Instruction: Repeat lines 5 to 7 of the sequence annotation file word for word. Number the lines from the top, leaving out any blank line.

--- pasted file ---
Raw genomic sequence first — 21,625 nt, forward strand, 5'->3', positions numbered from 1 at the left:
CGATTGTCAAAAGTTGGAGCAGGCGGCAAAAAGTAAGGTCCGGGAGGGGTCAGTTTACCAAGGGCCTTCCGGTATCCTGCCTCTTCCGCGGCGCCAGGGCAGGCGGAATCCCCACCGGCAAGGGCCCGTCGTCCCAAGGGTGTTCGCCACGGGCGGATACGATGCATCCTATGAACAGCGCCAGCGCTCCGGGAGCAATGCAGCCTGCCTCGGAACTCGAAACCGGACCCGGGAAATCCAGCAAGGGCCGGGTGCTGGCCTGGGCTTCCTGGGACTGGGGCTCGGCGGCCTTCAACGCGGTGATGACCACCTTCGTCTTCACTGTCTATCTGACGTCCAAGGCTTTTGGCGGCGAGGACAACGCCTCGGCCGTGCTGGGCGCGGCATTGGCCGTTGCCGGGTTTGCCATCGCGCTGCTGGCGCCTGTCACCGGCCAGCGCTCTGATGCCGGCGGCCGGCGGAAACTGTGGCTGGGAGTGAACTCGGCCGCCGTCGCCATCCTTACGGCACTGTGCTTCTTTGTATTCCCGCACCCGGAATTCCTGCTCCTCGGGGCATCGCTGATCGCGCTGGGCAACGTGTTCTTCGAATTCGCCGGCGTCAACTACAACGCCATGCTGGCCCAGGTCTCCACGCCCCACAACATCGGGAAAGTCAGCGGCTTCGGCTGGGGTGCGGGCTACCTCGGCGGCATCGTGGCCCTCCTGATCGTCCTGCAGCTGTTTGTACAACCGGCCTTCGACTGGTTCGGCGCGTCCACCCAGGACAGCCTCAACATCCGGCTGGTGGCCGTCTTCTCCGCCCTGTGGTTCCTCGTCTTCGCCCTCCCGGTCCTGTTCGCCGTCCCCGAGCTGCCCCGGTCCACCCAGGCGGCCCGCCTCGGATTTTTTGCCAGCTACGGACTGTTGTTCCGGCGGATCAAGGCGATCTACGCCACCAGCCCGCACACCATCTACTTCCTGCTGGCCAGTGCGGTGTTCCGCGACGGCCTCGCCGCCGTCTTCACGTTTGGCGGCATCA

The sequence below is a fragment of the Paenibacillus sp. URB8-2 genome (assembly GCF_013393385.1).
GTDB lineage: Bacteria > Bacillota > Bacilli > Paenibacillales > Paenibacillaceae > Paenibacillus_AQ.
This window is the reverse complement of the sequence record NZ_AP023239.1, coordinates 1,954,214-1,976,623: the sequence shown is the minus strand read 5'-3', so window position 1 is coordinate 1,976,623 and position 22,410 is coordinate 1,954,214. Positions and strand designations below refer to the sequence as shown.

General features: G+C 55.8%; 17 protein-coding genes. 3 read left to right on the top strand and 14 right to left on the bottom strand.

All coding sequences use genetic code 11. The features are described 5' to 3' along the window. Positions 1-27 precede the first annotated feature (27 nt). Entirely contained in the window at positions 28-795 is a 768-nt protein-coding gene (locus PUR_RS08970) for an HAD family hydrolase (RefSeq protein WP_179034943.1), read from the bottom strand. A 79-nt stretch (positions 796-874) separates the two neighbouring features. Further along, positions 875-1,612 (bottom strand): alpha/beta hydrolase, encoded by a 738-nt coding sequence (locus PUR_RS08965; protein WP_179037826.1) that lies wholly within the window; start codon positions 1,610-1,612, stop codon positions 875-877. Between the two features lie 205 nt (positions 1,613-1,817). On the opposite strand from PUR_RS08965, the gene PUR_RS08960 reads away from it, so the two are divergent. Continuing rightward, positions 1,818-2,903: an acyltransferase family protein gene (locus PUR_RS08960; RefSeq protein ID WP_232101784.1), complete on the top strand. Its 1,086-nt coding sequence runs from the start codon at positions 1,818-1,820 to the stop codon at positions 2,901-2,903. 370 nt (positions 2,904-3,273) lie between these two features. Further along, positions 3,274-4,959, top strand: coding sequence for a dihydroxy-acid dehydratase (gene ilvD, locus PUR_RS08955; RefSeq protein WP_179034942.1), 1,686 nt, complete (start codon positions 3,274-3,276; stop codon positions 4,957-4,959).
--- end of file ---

This window is the reverse complement of the sequence record NZ_AP023239.1, coordinates 1,954,214-1,976,623: the sequence shown is the minus strand read 5'-3', so window position 1 is coordinate 1,976,623 and position 22,410 is coordinate 1,954,214. Positions and strand designations below refer to the sequence as shown.

General features: G+C 55.8%; 17 protein-coding genes. 3 read left to right on the top strand and 14 right to left on the bottom strand.

All coding sequences use genetic code 11. The features are described 5' to 3' along the window. Positions 1-27 precede the first annotated feature (27 nt). Entirely contained in the window at positions 28-795 is a 768-nt protein-coding gene (locus PUR_RS08970) for an HAD family hydrolase (RefSeq protein WP_179034943.1), read from the bottom strand. A 79-nt stretch (positions 796-874) separates the two neighbouring features. Further along, positions 875-1,612 (bottom strand): alpha/beta hydrolase, encoded by a 738-nt coding sequence (locus PUR_RS08965; protein WP_179037826.1) that lies wholly within the window; start codon positions 1,610-1,612, stop codon positions 875-877. Between the two features lie 205 nt (positions 1,613-1,817). On the opposite strand from PUR_RS08965, the gene PUR_RS08960 reads away from it, so the two are divergent. Continuing rightward, positions 1,818-2,903: an acyltransferase family protein gene (locus PUR_RS08960; RefSeq protein ID WP_232101784.1), complete on the top strand. Its 1,086-nt coding sequence runs from the start codon at positions 1,818-1,820 to the stop codon at positions 2,901-2,903. 370 nt (positions 2,904-3,273) lie between these two features. Further along, positions 3,274-4,959, top strand: coding sequence for a dihydroxy-acid dehydratase (gene ilvD, locus PUR_RS08955; RefSeq protein WP_179034942.1), 1,686 nt, complete (start codon positions 3,274-3,276; stop codon positions 4,957-4,959).